There’s nothing quite like owning physical goods, but they can be expensive and shelf space can come at a premium. Every month, Hardcore Gamer picks a premium collectible from our cavernous swag vaults and tells you whether it’s worth a spot in your Collector’s Cabinet.
Otome visual novels are having one heck of a year. For the uninitiated an “otome” game typically refers to a dating sim/visual novel where the protagonist is a female who romances her choice of multiple male suitors. Although visual novels themselves have only seen increasing acceptance in North America these last few years, otome titles have had an even tougher time breaking through. This year, however, it seems that publishers are willing to release far more than just another version of Hakuoki. Amnesia: Memories, Code: Realize Guardian of Rebirth, and Norn9: Var Commons are all set to launch later this year and they’re all otome titles with handsome men to make your own.
With an exciting batch of these games right around the corner, I decided to take a step back and look at a few otome visual novels from my collection which have never and likely won’t ever have official English versions. After all, these were titles that existed exclusively for PS2 and didn’t see PC releases. That’s pretty much a death sentence as far as potential ports are concerned, though it’s very likely you can find fan translations around somewhere. With that said, the three titles we’re looking at today are as follows: Houkago no Love Beat (放課後のLove Beat), Kimagure Strawberry Cafe (きまぐれストロベリーカフェ), and Ripple no Tomago ~Apprentice Magician~ (リプルのたまご ~Apprentice magician~). Each is presented in its Limited Edition form.
Houkago no Love Beat is a visual novel mixed with a bit of rhythm game/idol sim. You see, players take on the role of a songwriter for a boy band. During band performances, players control the band in an attempt to make them a success. In Kimagure Strawberry Cafe you’ve been left to take care of a cafe — management sim style. Fortunately, five gorgeous guys come along as your newest employees. Rippuru no Tomago ~Apprentice magician~ features a magical protagonist with only 100 days to cure a sleeping prince. Of course, despite the idea that he is the object of your affection, you can still go and date the other magicians. But, enough about the stories, let’s look at how each special edition fares.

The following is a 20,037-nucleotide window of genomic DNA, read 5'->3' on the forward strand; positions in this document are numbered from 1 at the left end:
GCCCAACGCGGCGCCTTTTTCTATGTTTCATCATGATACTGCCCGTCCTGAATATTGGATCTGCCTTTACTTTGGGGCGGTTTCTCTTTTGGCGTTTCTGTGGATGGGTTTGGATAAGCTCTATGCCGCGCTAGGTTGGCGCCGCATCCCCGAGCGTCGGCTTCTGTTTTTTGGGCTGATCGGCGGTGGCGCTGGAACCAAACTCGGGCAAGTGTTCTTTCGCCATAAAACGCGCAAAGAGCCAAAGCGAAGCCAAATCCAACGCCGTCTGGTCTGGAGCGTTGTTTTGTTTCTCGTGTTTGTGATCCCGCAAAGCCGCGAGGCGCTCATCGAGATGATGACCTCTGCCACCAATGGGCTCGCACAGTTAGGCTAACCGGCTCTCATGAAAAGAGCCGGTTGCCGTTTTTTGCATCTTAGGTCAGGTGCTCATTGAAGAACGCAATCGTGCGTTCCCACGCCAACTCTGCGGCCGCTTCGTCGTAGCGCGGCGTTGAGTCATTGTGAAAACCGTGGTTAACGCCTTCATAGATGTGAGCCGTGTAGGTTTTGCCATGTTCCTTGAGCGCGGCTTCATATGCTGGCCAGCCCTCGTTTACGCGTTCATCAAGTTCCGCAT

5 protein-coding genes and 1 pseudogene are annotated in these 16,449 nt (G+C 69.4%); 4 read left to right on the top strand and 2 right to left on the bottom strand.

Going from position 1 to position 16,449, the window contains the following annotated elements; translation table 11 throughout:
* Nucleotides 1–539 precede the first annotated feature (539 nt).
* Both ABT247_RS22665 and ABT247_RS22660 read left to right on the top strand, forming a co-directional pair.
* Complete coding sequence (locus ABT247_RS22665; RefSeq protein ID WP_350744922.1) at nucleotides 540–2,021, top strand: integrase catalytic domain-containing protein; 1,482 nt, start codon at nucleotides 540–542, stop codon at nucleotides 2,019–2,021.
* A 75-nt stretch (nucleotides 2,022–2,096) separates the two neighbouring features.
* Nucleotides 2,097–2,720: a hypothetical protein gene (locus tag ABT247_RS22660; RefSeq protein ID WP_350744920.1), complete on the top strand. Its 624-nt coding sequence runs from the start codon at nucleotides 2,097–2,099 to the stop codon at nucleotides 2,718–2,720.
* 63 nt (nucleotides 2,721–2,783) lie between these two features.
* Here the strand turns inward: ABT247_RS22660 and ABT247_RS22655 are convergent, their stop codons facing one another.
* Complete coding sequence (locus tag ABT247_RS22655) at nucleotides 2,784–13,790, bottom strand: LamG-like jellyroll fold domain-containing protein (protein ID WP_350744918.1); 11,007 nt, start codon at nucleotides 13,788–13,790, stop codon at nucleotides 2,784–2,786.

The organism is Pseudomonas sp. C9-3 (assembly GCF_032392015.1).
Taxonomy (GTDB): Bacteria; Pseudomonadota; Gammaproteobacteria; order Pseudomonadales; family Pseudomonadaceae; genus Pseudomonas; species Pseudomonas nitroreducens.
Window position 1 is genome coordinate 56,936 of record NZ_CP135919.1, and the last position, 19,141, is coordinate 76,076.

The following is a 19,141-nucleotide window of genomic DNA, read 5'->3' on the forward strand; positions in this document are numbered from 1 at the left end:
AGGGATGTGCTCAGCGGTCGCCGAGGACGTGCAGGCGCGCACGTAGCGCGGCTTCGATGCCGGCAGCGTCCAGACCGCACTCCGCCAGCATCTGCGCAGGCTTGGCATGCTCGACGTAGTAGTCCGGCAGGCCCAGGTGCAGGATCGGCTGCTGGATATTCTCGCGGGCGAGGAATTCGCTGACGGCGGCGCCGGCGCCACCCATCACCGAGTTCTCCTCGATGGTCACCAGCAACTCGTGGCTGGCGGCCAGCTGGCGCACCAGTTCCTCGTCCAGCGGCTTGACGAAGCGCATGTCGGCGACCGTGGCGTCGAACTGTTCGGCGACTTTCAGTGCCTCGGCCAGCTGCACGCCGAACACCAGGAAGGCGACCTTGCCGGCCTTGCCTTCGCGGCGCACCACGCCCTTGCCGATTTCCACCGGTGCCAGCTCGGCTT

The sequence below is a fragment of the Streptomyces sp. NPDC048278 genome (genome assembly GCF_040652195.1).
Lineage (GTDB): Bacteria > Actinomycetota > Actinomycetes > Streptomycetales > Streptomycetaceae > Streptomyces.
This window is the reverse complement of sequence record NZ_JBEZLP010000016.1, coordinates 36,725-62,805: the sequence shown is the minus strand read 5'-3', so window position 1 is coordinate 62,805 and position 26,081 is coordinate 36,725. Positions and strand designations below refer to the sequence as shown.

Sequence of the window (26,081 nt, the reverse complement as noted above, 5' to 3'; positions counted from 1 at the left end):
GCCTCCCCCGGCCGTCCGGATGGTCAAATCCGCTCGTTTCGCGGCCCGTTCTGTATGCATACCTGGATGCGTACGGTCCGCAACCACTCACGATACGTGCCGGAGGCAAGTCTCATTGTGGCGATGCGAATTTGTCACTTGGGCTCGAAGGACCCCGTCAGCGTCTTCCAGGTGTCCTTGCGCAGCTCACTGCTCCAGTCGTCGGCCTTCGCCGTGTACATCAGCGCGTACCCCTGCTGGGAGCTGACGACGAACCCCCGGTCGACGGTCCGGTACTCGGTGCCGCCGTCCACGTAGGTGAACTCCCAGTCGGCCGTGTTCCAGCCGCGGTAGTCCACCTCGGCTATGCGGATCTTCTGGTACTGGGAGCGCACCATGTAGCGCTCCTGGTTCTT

Unfortunately, in many ways the packaging feels uninspired. Every single one of these three games comes in a cardboard sleeve which features the same art as the DVD case. Two of the three titles also come with small booklets. Although you might assume them to be artbooks they’re actually just 56 page manga. Houkago no Love Beat shakes things up slightly with a folder that includes eight postcards featuring the different band members doing their best glamour shot. Why is it that each Limited Edition is so darn similar? The explanation is simple: each was created by D3 Publisher. Yes, that same D3 that now is known for series such as Onechanbara and Earth Defense Force. Before they found any particular success in North America, they were best known for their budget video game line known as the Simple Series.
Each of the these otome games was later turned into a Simple 2000 version. It’s worth noting that these releases did not come in a special edition format — after all, they were meant to be cheaper releases! At least the Limited Editions were around 5,040 yen (~$40), which in itself isn’t a ton to ask. In many ways each of these games feels similar to the launch editions that Atlus puts out. They tend to feature a soundtrack sampler or art book free of additional charge. Of course, because of that, folks aren’t so demanding with how good the quality actually is. The same is true of this otome title trio. They’re not truly stand out versions, but they most certainly look nice up on a shelf.
D3 released a massive bunch of otome games in the PS2 era. Fans of the genre will find that there are probably too many to purchase toward a complete collection. Because the Limited Editions are all so similar in appearance and items, however, there is no shame in opting for a barebones Simple 2000 Series version over them. Only the most diehard fans will find it worth the expense to import editions such as those presented here, as this is just a tiny sampling of all that’s out there.
For Hardcore Fans Only